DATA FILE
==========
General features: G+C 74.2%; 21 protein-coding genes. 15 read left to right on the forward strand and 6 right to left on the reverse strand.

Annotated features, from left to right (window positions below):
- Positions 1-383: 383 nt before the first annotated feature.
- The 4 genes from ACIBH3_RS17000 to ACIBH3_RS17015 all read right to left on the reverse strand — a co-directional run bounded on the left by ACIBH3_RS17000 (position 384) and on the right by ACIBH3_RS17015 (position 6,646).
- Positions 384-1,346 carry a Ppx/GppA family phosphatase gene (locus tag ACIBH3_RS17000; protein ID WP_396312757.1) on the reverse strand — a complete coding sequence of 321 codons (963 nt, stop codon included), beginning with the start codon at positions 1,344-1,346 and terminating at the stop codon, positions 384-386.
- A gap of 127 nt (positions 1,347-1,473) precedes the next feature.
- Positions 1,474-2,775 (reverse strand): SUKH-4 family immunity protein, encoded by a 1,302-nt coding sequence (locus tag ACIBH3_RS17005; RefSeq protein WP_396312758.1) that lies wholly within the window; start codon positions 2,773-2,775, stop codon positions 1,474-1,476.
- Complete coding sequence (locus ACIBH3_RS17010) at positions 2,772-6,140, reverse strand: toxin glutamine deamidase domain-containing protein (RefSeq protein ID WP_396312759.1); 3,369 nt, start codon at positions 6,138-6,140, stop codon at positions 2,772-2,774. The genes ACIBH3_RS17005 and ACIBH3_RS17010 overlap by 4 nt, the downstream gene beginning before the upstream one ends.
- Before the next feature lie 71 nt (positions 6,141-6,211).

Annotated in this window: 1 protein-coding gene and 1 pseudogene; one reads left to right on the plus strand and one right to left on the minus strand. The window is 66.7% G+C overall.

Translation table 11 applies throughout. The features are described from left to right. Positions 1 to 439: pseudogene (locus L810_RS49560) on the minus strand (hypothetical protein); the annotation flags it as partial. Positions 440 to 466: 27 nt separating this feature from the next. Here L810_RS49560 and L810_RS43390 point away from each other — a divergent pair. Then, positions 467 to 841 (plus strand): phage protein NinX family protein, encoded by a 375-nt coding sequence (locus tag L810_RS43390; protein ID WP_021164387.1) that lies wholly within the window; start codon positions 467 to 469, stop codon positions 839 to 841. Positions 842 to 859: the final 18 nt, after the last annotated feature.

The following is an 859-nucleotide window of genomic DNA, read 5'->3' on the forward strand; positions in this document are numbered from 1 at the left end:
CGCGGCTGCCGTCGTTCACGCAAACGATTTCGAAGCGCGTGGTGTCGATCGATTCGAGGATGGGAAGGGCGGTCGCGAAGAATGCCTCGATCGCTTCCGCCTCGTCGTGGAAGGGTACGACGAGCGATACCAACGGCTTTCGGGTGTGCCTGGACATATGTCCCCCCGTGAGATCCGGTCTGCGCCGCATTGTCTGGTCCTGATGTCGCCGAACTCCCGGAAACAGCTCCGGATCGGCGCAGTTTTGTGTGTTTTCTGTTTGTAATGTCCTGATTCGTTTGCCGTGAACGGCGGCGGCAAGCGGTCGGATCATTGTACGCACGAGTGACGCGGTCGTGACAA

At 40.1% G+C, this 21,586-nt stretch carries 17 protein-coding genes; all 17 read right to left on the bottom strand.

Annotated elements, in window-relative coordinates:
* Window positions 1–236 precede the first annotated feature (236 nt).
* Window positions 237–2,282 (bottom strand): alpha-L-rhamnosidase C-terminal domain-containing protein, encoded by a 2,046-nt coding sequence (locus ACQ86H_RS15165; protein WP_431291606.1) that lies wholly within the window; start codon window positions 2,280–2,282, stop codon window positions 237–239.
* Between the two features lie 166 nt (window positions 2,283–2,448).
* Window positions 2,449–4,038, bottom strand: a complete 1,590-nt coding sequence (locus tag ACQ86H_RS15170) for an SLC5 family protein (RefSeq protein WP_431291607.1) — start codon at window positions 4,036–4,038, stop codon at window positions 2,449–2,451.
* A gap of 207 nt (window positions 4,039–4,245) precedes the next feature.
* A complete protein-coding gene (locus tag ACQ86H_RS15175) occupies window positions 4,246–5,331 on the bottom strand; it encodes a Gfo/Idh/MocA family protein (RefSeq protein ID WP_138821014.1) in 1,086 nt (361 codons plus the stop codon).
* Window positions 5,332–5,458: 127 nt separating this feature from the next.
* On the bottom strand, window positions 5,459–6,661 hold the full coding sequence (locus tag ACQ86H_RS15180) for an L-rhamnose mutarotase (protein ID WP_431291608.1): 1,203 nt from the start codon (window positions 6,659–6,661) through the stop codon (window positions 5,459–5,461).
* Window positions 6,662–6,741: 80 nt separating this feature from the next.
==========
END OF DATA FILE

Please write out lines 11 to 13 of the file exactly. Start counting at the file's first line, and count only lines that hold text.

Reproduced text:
Translation table 11 applies throughout. The features are described from left to right. Positions 1 to 439: pseudogene (locus L810_RS49560) on the minus strand (hypothetical protein); the annotation flags it as partial. Positions 440 to 466: 27 nt separating this feature from the next. Here L810_RS49560 and L810_RS43390 point away from each other — a divergent pair. Then, positions 467 to 841 (plus strand): phage protein NinX family protein, encoded by a 375-nt coding sequence (locus tag L810_RS43390; protein ID WP_021164387.1) that lies wholly within the window; start codon positions 467 to 469, stop codon positions 839 to 841. Positions 842 to 859: the final 18 nt, after the last annotated feature.

The following is an 859-nucleotide window of genomic DNA, read 5'->3' on the forward strand; positions in this document are numbered from 1 at the left end:
CGCGGCTGCCGTCGTTCACGCAAACGATTTCGAAGCGCGTGGTGTCGATCGATTCGAGGATGGGAAGGGCGGTCGCGAAGAATGCCTCGATCGCTTCCGCCTCGTCGTGGAAGGGTACGACGAGCGATACCAACGGCTTTCGGGTGTGCCTGGACATATGTCCCCCCGTGAGATCCGGTCTGCGCCGCATTGTCTGGTCCTGATGTCGCCGAACTCCCGGAAACAGCTCCGGATCGGCGCAGTTTTGTGTGTTTTCTGTTTGTAATGTCCTGATTCGTTTGCCGTGAACGGCGGCGGCAAGCGGTCGGATCATTGTACGCACGAGTGACGCGGTCGTGACAA